Why Snapshot?

To my mind there is a vast difference between a photograph and a snapshot.
A photograph is made, the photographer has a vision for the image in mind and sets about creating it. Waiting for the right light or weather conditions and often visiting the scene several times to get it just right.
A snapshot on the other hand is taken as the opportunity arises, often with minimal thought. It is what we do on holiday, when out with family, it aids us in remembering those moments long past.
Having said that, many snapshots are perfect, just like the postcard, whilst some photographs, despite the time and effort, look like a hurried snapshot.
I take mainly snapshots, but occasionally, I get a beautiful photograph.

More of my images can be seen on smugmug and on flickr

Wednesday, July 20, 2011

Focal length, FOV and the 35mm equivalence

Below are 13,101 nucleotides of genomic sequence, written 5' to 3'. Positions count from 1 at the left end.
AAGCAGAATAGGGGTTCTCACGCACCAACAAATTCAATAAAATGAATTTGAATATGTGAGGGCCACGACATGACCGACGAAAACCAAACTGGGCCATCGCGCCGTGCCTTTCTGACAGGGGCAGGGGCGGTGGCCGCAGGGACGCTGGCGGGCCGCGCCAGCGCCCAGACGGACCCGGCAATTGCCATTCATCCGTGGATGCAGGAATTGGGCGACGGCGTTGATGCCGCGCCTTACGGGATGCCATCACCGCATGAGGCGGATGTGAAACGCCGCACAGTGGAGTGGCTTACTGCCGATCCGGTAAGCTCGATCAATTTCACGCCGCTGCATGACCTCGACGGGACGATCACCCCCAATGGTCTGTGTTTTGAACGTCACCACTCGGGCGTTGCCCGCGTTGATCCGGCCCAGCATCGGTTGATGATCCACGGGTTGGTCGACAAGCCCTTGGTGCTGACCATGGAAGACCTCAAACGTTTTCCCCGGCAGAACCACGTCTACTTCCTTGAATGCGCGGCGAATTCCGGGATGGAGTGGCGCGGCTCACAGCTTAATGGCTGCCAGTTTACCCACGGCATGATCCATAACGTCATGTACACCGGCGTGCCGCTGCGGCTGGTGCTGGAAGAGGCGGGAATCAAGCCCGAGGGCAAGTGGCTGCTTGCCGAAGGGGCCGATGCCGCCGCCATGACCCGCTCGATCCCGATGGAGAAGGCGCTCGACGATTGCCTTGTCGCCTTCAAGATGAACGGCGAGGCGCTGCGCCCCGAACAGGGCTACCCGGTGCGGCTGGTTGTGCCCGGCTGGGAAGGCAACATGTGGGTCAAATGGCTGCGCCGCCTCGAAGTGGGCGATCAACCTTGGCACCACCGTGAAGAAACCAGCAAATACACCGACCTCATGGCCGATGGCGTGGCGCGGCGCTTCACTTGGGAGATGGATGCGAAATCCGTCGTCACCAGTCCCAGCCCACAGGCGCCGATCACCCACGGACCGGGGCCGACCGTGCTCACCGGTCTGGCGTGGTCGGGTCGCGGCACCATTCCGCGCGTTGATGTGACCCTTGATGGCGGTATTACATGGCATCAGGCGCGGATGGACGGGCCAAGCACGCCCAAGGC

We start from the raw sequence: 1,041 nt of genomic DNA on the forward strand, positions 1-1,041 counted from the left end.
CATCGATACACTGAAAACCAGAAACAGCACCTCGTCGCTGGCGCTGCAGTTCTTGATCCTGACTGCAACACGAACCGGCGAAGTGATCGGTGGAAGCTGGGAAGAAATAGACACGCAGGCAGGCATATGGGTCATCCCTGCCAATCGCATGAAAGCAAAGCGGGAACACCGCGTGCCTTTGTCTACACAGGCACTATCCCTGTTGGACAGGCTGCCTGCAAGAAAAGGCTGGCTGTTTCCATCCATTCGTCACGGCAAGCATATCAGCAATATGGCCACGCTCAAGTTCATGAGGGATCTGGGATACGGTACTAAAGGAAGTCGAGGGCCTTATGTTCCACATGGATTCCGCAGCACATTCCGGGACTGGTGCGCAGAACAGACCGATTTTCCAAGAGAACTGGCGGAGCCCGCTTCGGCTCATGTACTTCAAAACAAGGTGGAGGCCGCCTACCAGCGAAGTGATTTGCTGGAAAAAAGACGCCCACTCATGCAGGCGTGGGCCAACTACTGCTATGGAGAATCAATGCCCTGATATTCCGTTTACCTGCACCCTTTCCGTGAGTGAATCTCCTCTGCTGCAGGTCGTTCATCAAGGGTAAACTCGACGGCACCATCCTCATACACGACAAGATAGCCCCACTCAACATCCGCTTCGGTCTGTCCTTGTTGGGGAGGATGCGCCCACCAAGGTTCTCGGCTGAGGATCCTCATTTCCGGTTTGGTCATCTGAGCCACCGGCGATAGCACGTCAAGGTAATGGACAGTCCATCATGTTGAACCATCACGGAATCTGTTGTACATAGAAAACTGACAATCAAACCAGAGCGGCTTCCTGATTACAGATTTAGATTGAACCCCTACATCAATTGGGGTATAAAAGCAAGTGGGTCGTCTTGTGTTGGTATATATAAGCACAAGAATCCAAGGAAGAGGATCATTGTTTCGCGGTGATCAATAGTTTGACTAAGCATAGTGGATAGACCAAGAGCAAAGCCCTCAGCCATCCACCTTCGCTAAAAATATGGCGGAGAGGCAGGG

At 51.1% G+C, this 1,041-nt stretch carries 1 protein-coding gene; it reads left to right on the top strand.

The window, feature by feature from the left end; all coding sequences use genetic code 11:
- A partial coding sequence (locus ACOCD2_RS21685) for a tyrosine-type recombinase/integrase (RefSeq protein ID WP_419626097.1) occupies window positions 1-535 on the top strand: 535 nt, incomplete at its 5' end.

The titile of this post is the photographic equivalent of football's (soccer) off side rule. Very simple in practice but complicated as all get out to the uninitiated.

Focal Length: The focal length of a lens is the distance from its optical centre to the film or sensor when focused on an object at infinity. Of course there is a more thorough explanation and mathematical formula's to support this here and here. From the photographers point of view the main thing you need to know is, the shorter the focal length the wider the angle of view. So 24mm is wider than 35mm is wider than 50mm is wider than 135mm etc.

FOV: Or field of view, is determined by the focal lenth of the lens and size of the film or sensor. So the longer the lens the narrower the field of view. Again for the maths see here.

35mm Equivalence: Im many lens reviews lemses are often quoted with a 35mm equivalent focal length. With the demise of film many question the validity of this comparison. The answer is simple, it gives us a standard, something by which to judge alternatives. For example, by taking the same photo with a 10 mm lens on a full frame digital camera, a 1.6x crop camera such as a Pentax and a 4/3 sensor camera like Olympus will result in very different images. The full grame has a 35mm Eq of 10mm, the Pentax would be 16mm and the Olympus 20mm. For more reading click here.

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